Anyway, I bounced on through the crowd– then stopped on the other side of the square and looked back over my shoulder.  This is what I saw…IMG_1132

IMG_1133And this, in the other direction.  Then I ran past the Canadian embassy (and the Texas Embassy, which is a cantina located in the former White Star Shipping offices– you remember, the Titanic people?  The actual Texas Embassy from 1836-1845 was not too far from here, though.)  From there into St. James Park, across in front of Buckingham Palace (where I unintentionally photo-bombed a handful of tourist snaps– really, it’s impossible to stay out of all of them!), and on to Hyde Park.  Then a tube ride home from Hyde Park Corner, because I was out of time before the kids were due home.  And because I had already been running for over an hour.

So maybe you can see how running has become a pretty fun pastime for me.  With all the things to visit, I barely notice that I’m actually running!  And that’s just when I’m alone.  At least once a week I run with about thirty women who are also training as beginners for the Bratislava half-marathon.  We meet up in the morning and take to the streets together– most recently running through the city and out to Kew Gardens, a final 11-mile trek before our trip.  I wish I’d snapped a photo, but I was too busy running and chatting!  There will be at least one more post about running– the one where I tell you about the fantastic group I run with, and how I ended up doing this thing that I said I would never do.

Never say never, right?

Of Falcons and Field Trips

IMG_0984

A real, live falcon perched outside the National Gallery in Trafalgar Square– right in the middle of London!  One of those moments it did pay to look up at what everyone was staring at.

Just when you thought you had escaped my endless narratives of what we were doing while I was on my unscheduled blogging sabbatical… well, you still have time to click away from the page…   I’ve been reminded I never finished the five months part of the deal, though I did give you the five days.  So tonight I give you:  January!  (cue trumpet trills, or at least kazoo calls).

The week the littles went back to school, I got run over by some virus.  I was down hard for a day, and then really weak and tired.  But Will and Chloe were here, and I wasn’t going to waste our precious time recuperating in bed.  So once the fever passed, I dragged myself out to spend time with them– doing pub lunches, making a visit to the National Gallery, and taking a boat trip to Greenwich.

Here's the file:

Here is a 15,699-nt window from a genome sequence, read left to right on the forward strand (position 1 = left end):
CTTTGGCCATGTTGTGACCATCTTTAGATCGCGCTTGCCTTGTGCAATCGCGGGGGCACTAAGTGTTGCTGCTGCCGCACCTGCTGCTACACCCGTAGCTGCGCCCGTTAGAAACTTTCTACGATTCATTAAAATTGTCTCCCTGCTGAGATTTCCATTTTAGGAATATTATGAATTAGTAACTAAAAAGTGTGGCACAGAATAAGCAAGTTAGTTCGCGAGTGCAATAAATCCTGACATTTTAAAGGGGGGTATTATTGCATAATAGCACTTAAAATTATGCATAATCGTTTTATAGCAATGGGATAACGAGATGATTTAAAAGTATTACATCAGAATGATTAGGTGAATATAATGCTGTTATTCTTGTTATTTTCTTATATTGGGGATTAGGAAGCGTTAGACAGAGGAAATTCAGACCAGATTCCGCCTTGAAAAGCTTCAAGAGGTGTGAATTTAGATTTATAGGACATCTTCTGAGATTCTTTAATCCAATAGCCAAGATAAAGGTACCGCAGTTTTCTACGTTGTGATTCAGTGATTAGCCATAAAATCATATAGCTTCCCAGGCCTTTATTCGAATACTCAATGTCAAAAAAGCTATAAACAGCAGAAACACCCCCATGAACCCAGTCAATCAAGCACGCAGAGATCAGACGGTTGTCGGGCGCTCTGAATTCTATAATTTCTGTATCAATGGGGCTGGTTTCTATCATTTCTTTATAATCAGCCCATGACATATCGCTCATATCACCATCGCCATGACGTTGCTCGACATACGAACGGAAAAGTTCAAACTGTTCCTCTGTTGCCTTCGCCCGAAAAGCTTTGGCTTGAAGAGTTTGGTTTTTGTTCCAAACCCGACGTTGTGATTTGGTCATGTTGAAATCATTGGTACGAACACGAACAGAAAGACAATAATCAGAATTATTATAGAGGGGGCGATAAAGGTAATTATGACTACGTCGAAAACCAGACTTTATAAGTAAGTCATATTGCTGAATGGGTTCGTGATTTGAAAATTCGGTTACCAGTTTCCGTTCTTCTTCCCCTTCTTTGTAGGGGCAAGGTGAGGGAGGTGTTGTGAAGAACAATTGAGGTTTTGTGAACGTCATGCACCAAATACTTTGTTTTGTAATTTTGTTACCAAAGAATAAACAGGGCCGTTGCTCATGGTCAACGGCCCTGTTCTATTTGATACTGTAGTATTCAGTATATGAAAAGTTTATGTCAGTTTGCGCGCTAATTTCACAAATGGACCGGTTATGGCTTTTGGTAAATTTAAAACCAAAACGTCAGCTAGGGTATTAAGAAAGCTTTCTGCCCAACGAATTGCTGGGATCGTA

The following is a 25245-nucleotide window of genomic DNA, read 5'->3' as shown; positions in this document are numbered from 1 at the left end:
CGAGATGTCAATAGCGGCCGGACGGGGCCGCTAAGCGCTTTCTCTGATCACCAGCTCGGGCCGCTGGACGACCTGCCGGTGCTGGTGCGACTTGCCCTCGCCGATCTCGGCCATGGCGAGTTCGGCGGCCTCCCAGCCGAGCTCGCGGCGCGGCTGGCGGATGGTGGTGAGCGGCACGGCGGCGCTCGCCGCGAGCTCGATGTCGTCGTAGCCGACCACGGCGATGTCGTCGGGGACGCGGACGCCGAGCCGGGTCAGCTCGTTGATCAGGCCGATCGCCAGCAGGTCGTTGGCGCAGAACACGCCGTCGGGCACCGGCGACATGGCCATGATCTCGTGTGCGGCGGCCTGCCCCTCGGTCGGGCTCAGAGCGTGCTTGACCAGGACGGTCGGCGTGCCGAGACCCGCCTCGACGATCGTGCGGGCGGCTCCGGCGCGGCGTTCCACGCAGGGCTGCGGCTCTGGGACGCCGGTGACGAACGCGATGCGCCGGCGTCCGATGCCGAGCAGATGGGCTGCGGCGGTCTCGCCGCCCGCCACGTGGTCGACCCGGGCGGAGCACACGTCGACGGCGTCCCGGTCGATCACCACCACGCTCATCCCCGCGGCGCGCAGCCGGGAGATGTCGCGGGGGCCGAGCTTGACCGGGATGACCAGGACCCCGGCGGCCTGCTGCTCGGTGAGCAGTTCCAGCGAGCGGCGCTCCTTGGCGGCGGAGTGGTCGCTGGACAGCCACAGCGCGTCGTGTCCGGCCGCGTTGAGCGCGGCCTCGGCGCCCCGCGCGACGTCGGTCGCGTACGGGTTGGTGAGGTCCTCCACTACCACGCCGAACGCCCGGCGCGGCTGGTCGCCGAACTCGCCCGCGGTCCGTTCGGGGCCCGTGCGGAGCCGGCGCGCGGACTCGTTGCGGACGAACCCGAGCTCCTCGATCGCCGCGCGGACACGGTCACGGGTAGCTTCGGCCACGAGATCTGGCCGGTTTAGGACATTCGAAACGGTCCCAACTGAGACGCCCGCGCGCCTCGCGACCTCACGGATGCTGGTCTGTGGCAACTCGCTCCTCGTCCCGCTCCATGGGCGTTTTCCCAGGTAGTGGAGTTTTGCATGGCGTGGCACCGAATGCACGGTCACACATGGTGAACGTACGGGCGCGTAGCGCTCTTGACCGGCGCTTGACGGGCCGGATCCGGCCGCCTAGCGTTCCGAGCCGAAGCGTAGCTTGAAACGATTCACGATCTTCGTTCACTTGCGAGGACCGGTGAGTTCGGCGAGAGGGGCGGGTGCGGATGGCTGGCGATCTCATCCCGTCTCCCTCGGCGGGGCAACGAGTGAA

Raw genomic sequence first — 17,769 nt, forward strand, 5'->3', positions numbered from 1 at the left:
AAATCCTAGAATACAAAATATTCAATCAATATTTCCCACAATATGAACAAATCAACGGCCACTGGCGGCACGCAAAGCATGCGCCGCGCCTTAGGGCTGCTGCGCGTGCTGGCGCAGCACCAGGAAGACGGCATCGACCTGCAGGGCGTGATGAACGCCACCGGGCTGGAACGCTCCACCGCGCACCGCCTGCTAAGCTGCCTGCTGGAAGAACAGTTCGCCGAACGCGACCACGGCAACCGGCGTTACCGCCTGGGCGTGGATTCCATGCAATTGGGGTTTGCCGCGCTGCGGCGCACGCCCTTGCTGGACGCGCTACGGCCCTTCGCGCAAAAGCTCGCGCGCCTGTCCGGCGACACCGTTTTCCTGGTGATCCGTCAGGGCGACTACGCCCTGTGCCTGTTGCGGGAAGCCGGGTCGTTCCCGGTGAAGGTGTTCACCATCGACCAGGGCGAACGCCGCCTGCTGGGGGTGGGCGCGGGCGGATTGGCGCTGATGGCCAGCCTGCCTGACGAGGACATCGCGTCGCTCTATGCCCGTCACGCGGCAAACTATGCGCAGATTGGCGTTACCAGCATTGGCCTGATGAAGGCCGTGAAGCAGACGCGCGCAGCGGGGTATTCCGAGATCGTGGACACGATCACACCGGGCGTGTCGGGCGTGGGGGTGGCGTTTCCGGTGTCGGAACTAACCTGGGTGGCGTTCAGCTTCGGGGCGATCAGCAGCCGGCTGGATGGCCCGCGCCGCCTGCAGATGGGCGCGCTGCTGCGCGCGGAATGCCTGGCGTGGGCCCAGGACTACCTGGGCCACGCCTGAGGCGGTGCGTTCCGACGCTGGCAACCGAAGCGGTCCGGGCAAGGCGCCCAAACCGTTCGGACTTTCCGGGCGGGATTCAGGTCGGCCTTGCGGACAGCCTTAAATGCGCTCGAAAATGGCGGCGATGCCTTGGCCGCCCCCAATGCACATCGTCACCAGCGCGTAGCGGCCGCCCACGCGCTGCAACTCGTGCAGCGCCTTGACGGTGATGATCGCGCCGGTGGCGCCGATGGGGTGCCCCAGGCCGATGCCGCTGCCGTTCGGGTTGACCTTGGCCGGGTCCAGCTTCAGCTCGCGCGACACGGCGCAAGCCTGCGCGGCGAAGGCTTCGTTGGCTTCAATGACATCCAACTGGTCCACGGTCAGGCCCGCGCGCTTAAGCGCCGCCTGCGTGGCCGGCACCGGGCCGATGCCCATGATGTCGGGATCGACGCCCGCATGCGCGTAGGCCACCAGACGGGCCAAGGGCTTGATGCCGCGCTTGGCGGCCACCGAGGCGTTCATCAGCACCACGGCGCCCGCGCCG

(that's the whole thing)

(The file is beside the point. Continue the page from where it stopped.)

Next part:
The day we went to the gallery we noticed a bunch of people pointing their cameras up toward the building facade.  Chloe and I rolled our eyes at each other, not understanding the compulsion that makes people take pictures of random things that “might be important landmarks.”  Not that anyone elected us the culture jury, mind you.  But then we looked up.  And we saw what they were photographing– a falcon come to perch near the front entrance.  Upon further observation, we saw that there were actually two or three flying in Trafalgar Square, and they were accompanied by handlers, to whom they returned periodically– perching on their arms, just like the falconers you might see in a King Arthur movie!  Pretty amazing.

Inside the museum, Chloe was pleased to note that she had absorbed something from her Italian Renaissance Art class in the fall (yes, liberal arts degree).  And Will was happy to admire the Turner landscapes, though I think he still prefers Bierstadt’s American West landscapes.  As for me, any day I get to visit the Leonardo da Vinci cartoon is a good day.  (No, it’s not animated and it doesn’t have a zany laugh track playing in the background).

On the water... (river photos from a 3rd grade field trip in the fall).

On the water… (river photos from a 3rd grade field trip in the fall).

Unfortunately, Chloe fell hard to whatever bug we had going (I swear it wasn’t my fault!), so she couldn’t join us the day we took the boat up the River Thames.  It was cold and slightly miserable that day, but fortunately we were sitting inside.  If you’ve never done this little trip, it’s well worth it– London looks different from the river.  And it’s so mind-boggling, because the river twists and turns so much you can hardly figure out where you are– it seems like St Paul’s Cathedral ought to be somewhere up ahead on your left and you suddenly see the dome off on your right.

Cruising past the HMS Belfast-- if you're very lucky, the officers on deck will wave, as they did that day to the 3rd graders!

Cruising past the HMS Belfast– if you’re very lucky, the officers on deck will wave, as they did that day to the 3rd graders!